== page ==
Paths to Rediscovering Universities

Against the Current, No. 223, March/April 2023

Harvey J. Graff

Mario Savio, leader of the Berkeley Free Speech Movement, speaks to assembled students on the campus at the University of California, Berkeley, on Dec. 7, 1964.

BOTH SCHOLARLY AND popular writing about the experiences, on the one hand, and the short- and long-term impacts, on the other hand, of the 1960s on colleges and universities swing widely and wildly. They range from undiluted praise usually with a paean to a lost golden moment to unrelenting condemnation, with many voices between the extremes.(1)

The imperative to draw and act on more accurate historical memory and complicated lessons from the 1960s — what was gained, and what’s been lost — has never been greater than our present moment.

The deluge of historical commentary obfuscates more than it informs. Competing narratives — of rise and fall, constant decline from a mythical golden age of classics and canons, decline and relative rise, and so on — conflict and confuse.

Let me be clear that I write as a sympathetic fellow participant in campus-based Sixties activism. I was a member of Students for a Democratic Society, National Mobilization Committee to End the War in Vietnam, Students for Southern Christian Leadership Conference including marching with a young Jesse Jackson in the streets of Chicago. I “got clean for Gene” McCarthy in 1968, then moved to Toronto for graduate studies in 1970.

I am shaped by those experiences personally, politically, and intellectually. At age 73, I continue to feel its stimuli and its contradictions. Thus, I emphasize the limits of those experiences, and the continuing constructive lessons that few authors who experienced the 1960s or write after the fact recognize.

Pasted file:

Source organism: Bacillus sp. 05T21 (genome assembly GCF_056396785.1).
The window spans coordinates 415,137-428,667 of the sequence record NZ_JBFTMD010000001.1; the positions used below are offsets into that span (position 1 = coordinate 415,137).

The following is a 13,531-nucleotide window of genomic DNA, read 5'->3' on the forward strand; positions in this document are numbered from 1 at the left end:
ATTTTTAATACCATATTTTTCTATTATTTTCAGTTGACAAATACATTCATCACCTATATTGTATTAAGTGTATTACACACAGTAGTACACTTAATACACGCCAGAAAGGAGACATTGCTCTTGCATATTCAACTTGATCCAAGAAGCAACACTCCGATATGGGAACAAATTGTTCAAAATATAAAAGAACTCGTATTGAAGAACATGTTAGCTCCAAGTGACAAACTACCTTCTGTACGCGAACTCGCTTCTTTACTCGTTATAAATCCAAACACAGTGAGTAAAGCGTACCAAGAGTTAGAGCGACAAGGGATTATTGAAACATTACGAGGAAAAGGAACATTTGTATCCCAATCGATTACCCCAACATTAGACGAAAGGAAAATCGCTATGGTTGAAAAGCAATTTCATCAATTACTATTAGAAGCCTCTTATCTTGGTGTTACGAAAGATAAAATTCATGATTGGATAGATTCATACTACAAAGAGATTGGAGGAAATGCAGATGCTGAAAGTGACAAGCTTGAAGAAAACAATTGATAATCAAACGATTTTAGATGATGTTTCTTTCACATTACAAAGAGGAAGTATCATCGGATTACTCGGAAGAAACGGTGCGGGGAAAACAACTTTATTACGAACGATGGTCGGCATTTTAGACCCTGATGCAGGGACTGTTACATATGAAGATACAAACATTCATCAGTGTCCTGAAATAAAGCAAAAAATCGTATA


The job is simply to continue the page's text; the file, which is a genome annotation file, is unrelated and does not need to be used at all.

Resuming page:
I argue that we need to embrace and debate “lessons of the Sixties” and grapple with the ways in which the Sixties remain critical elements of “the origins of our own times” for worse and for better. I elaborate on this here, and in My Life with Literacy: The Continuing Education of a Historian and selectively in recent essays.(2)

A Lost Promise?

Historians’ more recent and at least partly documented writings display the problems. In more than 600 pages and more than 100 interviews, Ellen Schrecker’s title, The Lost Promise: American Universities in the 1960s, is a giveaway. I find this a selective, sometimes superficial account of certain locations and experiences — repeating more than questioning or challenging the dominant New Left narrative of rise-and-fall.

Far too often, “the promise” is exaggerated in itself and out of its historical context. Simultaneously, its loss is blown out of proportion. Schrecker exaggerates the external attack and immediate decline of universities. But The Lost Promise appeals to commentators.(3)

Commenting on Schrecker but attempting to ask continuing questions, Steven Mintz notes, “For many aging baby boomers and their parents, this country’s golden age does not lie shrouded in a mythic past but, rather, exists within living memory.” I argue that the partly tarnished era also shapes our efforts and structures in facts, myths and aspirations, concretely and ideologically.